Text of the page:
Monthly Archives: July 2016

Rainer Werner Fassbinder’s Chinese Roulette:
Karina, Kraftwerk, and More in 35mm

The Auditorium at Northeastern Illinois University – Building E, 3701 W. Bryn Mawr Ave
General Admission: $5 • NEIU Students: $2

09 Chinese Roulette 600

Wednesday, August 3 @ 7:30 PM
CHINESE ROULETTE
Directed by R. W. Fassbinder • 1976
In German with English subtitles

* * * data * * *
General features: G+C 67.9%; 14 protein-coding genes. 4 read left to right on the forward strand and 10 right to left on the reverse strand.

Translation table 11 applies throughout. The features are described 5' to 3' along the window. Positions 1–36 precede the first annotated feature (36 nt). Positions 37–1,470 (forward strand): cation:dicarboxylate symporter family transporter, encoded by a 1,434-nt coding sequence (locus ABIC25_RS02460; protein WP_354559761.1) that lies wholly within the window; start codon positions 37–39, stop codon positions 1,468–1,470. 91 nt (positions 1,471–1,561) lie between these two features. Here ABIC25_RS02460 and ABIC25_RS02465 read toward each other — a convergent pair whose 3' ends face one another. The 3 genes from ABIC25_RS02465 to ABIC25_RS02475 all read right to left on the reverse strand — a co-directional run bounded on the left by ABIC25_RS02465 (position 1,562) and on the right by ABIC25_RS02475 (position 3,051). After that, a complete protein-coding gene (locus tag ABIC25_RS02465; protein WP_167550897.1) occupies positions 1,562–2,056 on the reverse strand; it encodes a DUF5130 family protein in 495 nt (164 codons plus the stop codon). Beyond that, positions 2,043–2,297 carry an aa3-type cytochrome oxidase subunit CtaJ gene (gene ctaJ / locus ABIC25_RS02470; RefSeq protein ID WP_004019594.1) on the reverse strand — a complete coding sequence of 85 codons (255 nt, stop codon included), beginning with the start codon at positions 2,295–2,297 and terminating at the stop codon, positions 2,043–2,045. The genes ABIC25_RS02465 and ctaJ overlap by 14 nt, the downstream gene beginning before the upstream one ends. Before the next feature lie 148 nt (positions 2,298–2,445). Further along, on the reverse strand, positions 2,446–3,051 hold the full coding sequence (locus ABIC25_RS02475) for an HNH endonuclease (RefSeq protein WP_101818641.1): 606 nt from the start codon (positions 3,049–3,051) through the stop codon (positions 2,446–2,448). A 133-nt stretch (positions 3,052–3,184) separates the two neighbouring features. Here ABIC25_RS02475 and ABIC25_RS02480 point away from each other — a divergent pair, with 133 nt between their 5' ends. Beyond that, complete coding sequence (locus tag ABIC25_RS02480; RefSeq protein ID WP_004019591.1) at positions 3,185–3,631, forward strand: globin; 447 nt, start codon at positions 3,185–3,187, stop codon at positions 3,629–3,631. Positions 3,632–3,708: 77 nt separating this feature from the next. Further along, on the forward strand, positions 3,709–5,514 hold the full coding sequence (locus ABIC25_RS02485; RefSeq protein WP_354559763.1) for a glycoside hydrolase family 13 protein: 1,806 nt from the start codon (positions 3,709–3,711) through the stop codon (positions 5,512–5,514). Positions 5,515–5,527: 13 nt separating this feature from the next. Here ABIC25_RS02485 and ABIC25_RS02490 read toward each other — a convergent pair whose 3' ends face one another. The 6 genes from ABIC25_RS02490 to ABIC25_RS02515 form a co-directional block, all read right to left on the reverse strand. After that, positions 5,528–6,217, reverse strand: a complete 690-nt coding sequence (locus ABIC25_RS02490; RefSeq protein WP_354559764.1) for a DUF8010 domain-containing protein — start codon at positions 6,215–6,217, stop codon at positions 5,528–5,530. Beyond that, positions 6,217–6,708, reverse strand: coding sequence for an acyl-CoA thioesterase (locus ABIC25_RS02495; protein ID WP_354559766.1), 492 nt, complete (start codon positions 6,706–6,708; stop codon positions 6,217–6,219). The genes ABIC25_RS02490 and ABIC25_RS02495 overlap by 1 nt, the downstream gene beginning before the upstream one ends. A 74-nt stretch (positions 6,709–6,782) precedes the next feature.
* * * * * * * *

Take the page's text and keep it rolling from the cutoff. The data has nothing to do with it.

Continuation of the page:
A woman, her husband, their respective lovers, and a cadre of domestic workers all find themselves inconveniently in the couple’s country home for the weekend. It is quickly revealed that all have been brought there via the machinations of the couple’s disabled teenage daughter Angela, initiating a game with unknown and potentially deadly consequences. Perhaps the strangest, most misunderstood and bleakly hilarious film in a career packed with cinematic feints, Chinese Roulette found Rainer Werner Fassbinder at the height of his powers as a stylist and an observer of human beings struggling to maintain control in the face of their own powerlessness. Working with the internationally renowned actresses Anna Karina and Macha Meril (both well known for their work with Jean-Luc Godard) and his highest budget to date, Fassbinder makes every second of this tense and wildly eccentric chamber thriller count, sending master cinematographer Michael Ballhaus’s unmoored camera careening across rooms, carving up screen space with doorways and reflections, pinning characters under panes of glass, moving in and out of close-ups to find the best vantage point to watch them squirm, finding time for snatches of political intrigue, a creepy doll collection, and a dance on crutches to Kraftwerk’s Radioactivity. (CW)